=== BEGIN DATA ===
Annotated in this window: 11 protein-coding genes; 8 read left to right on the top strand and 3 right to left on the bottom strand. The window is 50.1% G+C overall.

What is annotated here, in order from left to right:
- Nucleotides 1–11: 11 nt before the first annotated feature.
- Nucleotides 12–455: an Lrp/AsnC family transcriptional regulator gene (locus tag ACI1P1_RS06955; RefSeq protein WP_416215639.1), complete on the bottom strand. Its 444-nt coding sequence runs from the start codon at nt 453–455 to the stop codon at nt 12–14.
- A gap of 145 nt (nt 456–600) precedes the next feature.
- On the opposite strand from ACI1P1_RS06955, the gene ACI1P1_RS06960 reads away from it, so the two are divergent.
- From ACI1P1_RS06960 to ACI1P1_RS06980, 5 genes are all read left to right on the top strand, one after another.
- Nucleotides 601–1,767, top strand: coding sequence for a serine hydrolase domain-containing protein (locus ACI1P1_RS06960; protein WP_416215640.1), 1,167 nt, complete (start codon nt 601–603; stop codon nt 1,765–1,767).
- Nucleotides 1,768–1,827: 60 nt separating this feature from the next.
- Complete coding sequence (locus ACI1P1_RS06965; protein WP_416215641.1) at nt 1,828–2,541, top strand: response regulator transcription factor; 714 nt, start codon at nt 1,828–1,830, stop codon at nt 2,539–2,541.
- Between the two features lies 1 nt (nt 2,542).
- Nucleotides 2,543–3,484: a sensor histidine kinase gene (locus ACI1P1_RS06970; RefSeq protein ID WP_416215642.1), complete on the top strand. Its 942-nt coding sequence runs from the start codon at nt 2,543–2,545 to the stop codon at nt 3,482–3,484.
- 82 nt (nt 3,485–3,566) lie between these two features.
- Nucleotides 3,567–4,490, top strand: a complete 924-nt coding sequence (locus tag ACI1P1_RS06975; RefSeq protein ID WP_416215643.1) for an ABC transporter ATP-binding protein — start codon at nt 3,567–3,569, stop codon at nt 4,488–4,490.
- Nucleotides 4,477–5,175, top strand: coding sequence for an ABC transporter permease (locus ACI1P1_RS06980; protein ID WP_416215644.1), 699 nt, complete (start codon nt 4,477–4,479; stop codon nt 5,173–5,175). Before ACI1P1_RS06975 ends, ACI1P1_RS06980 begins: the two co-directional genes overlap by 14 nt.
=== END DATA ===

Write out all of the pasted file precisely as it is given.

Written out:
Annotated in this window: 11 protein-coding genes; 8 read left to right on the top strand and 3 right to left on the bottom strand. The window is 50.1% G+C overall.

What is annotated here, in order from left to right:
- Nucleotides 1–11: 11 nt before the first annotated feature.
- Nucleotides 12–455: an Lrp/AsnC family transcriptional regulator gene (locus tag ACI1P1_RS06955; RefSeq protein WP_416215639.1), complete on the bottom strand. Its 444-nt coding sequence runs from the start codon at nt 453–455 to the stop codon at nt 12–14.
- A gap of 145 nt (nt 456–600) precedes the next feature.
- On the opposite strand from ACI1P1_RS06955, the gene ACI1P1_RS06960 reads away from it, so the two are divergent.
- From ACI1P1_RS06960 to ACI1P1_RS06980, 5 genes are all read left to right on the top strand, one after another.
- Nucleotides 601–1,767, top strand: coding sequence for a serine hydrolase domain-containing protein (locus ACI1P1_RS06960; protein WP_416215640.1), 1,167 nt, complete (start codon nt 601–603; stop codon nt 1,765–1,767).
- Nucleotides 1,768–1,827: 60 nt separating this feature from the next.
- Complete coding sequence (locus ACI1P1_RS06965; protein WP_416215641.1) at nt 1,828–2,541, top strand: response regulator transcription factor; 714 nt, start codon at nt 1,828–1,830, stop codon at nt 2,539–2,541.
- Between the two features lies 1 nt (nt 2,542).
- Nucleotides 2,543–3,484: a sensor histidine kinase gene (locus ACI1P1_RS06970; RefSeq protein ID WP_416215642.1), complete on the top strand. Its 942-nt coding sequence runs from the start codon at nt 2,543–2,545 to the stop codon at nt 3,482–3,484.
- 82 nt (nt 3,485–3,566) lie between these two features.
- Nucleotides 3,567–4,490, top strand: a complete 924-nt coding sequence (locus tag ACI1P1_RS06975; RefSeq protein ID WP_416215643.1) for an ABC transporter ATP-binding protein — start codon at nt 3,567–3,569, stop codon at nt 4,488–4,490.
- Nucleotides 4,477–5,175, top strand: coding sequence for an ABC transporter permease (locus ACI1P1_RS06980; protein ID WP_416215644.1), 699 nt, complete (start codon nt 4,477–4,479; stop codon nt 5,173–5,175). Before ACI1P1_RS06975 ends, ACI1P1_RS06980 begins: the two co-directional genes overlap by 14 nt.